My Perfect Tech Organizer: Thule Subterra 2 Powershuttle

This is the Thule Subterra 2 Powershuttle Large tech pouch I just picked up recently.

Why this is my perfect tech organizer?

I’ve been looking for a way to carry all of my different tech gear in one place including over-the-ear headphones. I know, when you’re one-bag traveling, the suggestion is always to use in-ear headphones or earbuds to minimize the space it takes up. Many people say that over-the-ear headphones aren’t worth it. 

For me, I need these headphones. The over-the-ear headphones I have are the Sony WH-1000XM4’s and I couldn’t live without them on an airplane. They have the best noise cancellation in the business and I really love the way that they block out baby noises, plane noises, and people coughing/sneezing/talking. I’ve used them for years now and I don’t think I would want to travel without them. 

I’ve been looking for a bag that would fit my headphones and would also have space for all of my other tech gear so that I could minimize wasted space. When you’re using a smaller backpack than usual or not checking a bag, it’s really important to save space. I think this one fits all of those criteria. 

The Thule Subterra 2 Powershuttle Large in the dark gray color was what I chose because in their promotional pictures it specifically showed that it could fit over-the-ear headphones. Also, it’s made with really quality materials. If this is too big for you, I would suggest the small or medium sizes. The small or medium versions would be for people who don’t carry as much tech.

Specs & Bag Exterior

First, let’s talk about the specs of this bag: 

The overall dimensions are 7.1 x 3.5 x 9.4 inches. It weighs just under half a pound. I got it in the dark slate color but it also comes in additional colors. It’s made with a bluesign approved nylon polyester blend. I like getting things that have bluesign approved materials because, what little sustainability I can get in a capitalist world, I will take. I know it’s not going to save the rainforest, but it’s something that I definitely look for when I’m buying bags and materials.

There are YKK zippers with these nice zipper pulls sealed with heat shrink. I really appreciate YKK zippers with heat shrink because it minimizes the amount of noise it makes when it’s jangling around it helps kind of buffer it a little bit. 

Moving into this case, there’s just one zipper on the outside. There’s no additional exterior pockets of any kind. The material is firm, but squishable, so if you underpacked this a little bit you could definitely fit it into tighter spaces or smaller bags.

The only other exterior feature is this little pull handle which I find myself using to pull it out of backpacks, push it into backpacks, or lift it up quickly to move It from place to place. There’s also a little small attachment point, if you wanted to add a carabiner of some sort. 

The only negative feedback I would say thus far is that the grab handle is so thin that I could see this wearing out over time. I wish it had slightly thicker and slightly denser material, but time will tell if this rips or frays with heavy use.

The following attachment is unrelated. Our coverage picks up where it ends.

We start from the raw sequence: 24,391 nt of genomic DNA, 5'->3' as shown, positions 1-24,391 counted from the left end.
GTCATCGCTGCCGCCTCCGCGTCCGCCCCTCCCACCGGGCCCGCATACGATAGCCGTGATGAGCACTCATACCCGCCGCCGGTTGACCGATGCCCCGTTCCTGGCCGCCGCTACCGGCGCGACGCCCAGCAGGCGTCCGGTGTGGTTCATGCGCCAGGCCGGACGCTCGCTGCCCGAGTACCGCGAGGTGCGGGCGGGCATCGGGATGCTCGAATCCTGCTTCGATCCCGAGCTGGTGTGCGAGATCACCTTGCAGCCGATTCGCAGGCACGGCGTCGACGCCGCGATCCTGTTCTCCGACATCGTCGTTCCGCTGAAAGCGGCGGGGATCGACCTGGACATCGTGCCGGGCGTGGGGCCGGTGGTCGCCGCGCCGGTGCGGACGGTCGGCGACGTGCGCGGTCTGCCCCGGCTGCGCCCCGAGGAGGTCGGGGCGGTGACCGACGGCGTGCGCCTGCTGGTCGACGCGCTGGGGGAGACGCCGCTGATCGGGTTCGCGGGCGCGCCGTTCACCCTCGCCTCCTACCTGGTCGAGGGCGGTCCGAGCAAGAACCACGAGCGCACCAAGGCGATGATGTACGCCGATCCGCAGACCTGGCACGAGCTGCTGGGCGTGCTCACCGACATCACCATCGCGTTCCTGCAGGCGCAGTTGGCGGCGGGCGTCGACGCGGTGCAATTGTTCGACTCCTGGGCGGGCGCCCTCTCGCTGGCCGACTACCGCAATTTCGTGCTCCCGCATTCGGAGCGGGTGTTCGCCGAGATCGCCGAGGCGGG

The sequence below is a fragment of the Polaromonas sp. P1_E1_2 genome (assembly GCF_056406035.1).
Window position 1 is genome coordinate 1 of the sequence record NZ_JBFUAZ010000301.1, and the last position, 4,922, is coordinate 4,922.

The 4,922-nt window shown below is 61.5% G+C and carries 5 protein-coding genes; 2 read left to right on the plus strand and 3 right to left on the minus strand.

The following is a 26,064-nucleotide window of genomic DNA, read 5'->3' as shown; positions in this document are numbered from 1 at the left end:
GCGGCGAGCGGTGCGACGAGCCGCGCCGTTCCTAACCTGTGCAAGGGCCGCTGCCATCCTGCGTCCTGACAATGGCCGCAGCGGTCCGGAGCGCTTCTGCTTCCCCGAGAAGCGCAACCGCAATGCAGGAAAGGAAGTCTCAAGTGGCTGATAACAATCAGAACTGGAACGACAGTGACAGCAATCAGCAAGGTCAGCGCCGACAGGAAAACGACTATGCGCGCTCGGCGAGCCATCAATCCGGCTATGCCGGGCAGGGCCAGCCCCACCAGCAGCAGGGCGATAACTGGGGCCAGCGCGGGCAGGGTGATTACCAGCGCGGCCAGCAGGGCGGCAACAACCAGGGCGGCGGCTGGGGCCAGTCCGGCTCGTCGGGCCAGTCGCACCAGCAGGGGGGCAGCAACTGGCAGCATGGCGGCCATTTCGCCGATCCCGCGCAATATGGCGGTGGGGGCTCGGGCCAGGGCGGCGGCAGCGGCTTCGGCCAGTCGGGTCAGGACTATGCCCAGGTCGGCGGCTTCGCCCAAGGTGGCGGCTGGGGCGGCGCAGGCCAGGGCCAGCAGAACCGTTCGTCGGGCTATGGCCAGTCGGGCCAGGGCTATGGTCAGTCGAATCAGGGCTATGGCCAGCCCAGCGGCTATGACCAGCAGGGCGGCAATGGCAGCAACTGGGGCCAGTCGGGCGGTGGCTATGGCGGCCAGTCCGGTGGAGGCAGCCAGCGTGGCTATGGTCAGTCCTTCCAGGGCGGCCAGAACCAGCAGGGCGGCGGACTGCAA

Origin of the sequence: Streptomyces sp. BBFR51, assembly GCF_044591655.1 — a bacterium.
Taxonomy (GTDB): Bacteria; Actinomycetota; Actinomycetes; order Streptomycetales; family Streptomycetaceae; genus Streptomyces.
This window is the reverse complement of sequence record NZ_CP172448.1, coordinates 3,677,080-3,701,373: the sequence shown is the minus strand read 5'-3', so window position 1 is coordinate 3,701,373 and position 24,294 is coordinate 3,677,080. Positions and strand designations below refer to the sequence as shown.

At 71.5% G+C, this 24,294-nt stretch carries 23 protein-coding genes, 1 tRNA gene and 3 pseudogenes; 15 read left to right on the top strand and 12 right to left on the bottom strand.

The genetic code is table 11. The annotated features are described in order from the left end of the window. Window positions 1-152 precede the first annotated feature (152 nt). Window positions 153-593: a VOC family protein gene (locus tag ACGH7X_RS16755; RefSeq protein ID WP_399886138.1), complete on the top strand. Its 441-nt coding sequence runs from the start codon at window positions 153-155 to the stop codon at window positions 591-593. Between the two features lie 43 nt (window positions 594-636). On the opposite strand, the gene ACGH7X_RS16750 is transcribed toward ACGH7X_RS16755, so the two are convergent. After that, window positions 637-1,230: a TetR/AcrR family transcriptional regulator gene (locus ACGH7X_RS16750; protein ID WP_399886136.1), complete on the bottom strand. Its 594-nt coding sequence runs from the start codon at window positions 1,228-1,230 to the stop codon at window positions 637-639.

Bag Interior

Opening the bag itself, you can see a large inner compartment as well as another compartment where there’s another YKK zipper. Thule suggests putting a passport in here, but I use it for all my individual cables and dongles that I don’t want clanking around inside the bag. 

Then, you have three elastic slide pockets where the middle one is a little bit bigger. This could fit something like a power bank or your larger chargers. Then, you have these smaller ones that could fit cables or USB thumb drives or things like that. There are also loops where the two outside loops are a little bit wider and this is designed to hold whatever cables you have. I don’t always use these for cables because, when I have something like this packed out, the cables make it harder to close the bag. You have to be careful how much you put in this top part so that you can still zip the zipper.

In the main compartment where you’re supposed to keep your headphones, you have these two padded dividers with velcro on either end so that you can customize this pocket to your needs. I took these dividers and made it into the smallest possible shape that could fit my headphones to make sure they’re fully protected.

I really like the light-colored interior. It gives high visibility in a dark-colored bag and makes it easy to see and find your gear. 

The interior is very nicely padded, especially in this compartment where the headphones were intended to go. The top is a little bit less protected and I wouldn’t suggest putting anything that’s delicate up there that would be damaged having pressure placed against it. 

What’s inside?

Final thoughts

The Thule Subterra 2 Powershuttle Large provides everything I need. I’ve been able to fit it into a personal-item-size bag.

While the contents described in this post don’t necessarily scream “minimalism,” they’re all practical and useful items that I use every time I travel. My goal with minimalism is not to completely eradicate possessions, but to break it down to essential minimalism. The items I buy and bring with me anywhere are high-quality, useful, durable, and necessary. That is how I define minimalism in my own life.

This tech organizer takes the place of multiple pouches and a hard case for over-the-ear headphones. It still allows me to travel with a personal item only and still have all my tech and entertainment and emergency backup power supplies neatly tucked away and protected in one place.

This is my perfect tech pouch.